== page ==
• BidCraft

Why you should start using 'to-don't' lists

Updated: Nov 21, 2020

Have you ever glanced at a book in a bookstore and regretted not buying it? That happened to me in the wonderful Copenhagen Design Museum (when the world was a different place), and I’ve kicked myself ever since.

The thing that caught my eye was in a book enticingly called “Don’t read this book – time management for creative people” by Donald Roos, and the topic was the power of creating To Don’t lists.

At the end of each day I scribble down a To Do list for the next day, and by mid-morning it’s usually expanded to unrealistic proportions or completely gone to pot. But I hadn’t realised the power that creating a To Don’t list would have on productivity and clarity of thinking.

Stopping doing things frees-up time, makes you feel less stressed about not doing them (because you’ve made a deliberate choice), and keeps you focused on what’s important.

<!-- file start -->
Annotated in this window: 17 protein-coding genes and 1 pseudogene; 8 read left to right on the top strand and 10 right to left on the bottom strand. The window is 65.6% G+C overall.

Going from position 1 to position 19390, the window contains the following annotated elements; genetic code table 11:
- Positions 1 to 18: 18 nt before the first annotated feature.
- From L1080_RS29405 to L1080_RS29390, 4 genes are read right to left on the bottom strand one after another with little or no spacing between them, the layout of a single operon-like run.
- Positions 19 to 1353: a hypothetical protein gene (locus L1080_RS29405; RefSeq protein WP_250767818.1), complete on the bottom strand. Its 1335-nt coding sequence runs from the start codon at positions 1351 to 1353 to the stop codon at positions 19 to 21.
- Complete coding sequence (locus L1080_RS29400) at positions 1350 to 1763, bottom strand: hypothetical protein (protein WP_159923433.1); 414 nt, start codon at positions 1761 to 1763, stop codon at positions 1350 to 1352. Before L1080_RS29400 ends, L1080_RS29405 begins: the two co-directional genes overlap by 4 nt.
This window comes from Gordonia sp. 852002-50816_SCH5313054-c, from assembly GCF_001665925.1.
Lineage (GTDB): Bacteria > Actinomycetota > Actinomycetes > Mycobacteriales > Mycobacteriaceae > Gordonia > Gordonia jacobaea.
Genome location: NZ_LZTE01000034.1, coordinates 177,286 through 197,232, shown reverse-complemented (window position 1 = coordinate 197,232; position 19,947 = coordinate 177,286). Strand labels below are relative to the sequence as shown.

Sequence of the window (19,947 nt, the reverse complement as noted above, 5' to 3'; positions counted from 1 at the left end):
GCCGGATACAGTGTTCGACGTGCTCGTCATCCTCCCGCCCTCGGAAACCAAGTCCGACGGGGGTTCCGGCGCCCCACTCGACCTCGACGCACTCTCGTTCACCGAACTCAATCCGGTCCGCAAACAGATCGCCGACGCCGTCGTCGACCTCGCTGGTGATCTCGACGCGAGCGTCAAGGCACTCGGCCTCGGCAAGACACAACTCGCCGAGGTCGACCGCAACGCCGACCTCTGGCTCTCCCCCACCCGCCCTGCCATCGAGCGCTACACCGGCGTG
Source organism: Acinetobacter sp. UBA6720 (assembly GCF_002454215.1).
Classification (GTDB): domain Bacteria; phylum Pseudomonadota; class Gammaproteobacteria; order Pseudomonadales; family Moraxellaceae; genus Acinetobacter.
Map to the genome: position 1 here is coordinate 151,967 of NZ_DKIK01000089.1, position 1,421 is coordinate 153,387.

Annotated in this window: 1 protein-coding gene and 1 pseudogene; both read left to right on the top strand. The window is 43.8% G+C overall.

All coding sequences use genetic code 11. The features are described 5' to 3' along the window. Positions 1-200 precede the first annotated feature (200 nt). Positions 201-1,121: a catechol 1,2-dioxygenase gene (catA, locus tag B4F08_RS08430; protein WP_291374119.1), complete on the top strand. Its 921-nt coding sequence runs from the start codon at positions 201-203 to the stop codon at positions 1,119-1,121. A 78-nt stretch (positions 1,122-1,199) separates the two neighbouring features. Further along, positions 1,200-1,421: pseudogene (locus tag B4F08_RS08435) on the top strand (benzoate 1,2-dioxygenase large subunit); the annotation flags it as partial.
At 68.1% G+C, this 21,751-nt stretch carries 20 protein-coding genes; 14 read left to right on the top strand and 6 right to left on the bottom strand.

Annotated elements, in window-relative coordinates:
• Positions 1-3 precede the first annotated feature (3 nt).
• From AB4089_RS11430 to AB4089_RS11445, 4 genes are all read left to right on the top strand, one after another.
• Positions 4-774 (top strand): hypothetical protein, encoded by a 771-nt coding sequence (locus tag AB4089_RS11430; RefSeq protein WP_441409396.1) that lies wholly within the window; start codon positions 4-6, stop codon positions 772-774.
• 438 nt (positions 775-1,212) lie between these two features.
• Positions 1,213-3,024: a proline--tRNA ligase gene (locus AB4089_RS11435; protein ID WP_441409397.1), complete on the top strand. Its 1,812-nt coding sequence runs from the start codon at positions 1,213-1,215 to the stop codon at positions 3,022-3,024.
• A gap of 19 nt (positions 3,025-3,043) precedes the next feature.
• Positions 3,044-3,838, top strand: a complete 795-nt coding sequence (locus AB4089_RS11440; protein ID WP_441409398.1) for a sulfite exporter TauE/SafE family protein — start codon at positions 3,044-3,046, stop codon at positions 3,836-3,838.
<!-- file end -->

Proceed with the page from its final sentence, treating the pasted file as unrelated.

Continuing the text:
My list for this week is:

  1. Not going out unless it’s absolutely necessary

  2. Not looking at social media more than once per day and for more than half an hour

  3. Not checking news more than twice a day; lunchtime and evenings are enough at the moment

  4. Not sitting idle – find something useful and productive to do

  5. Not looking for football news.

What would make your list?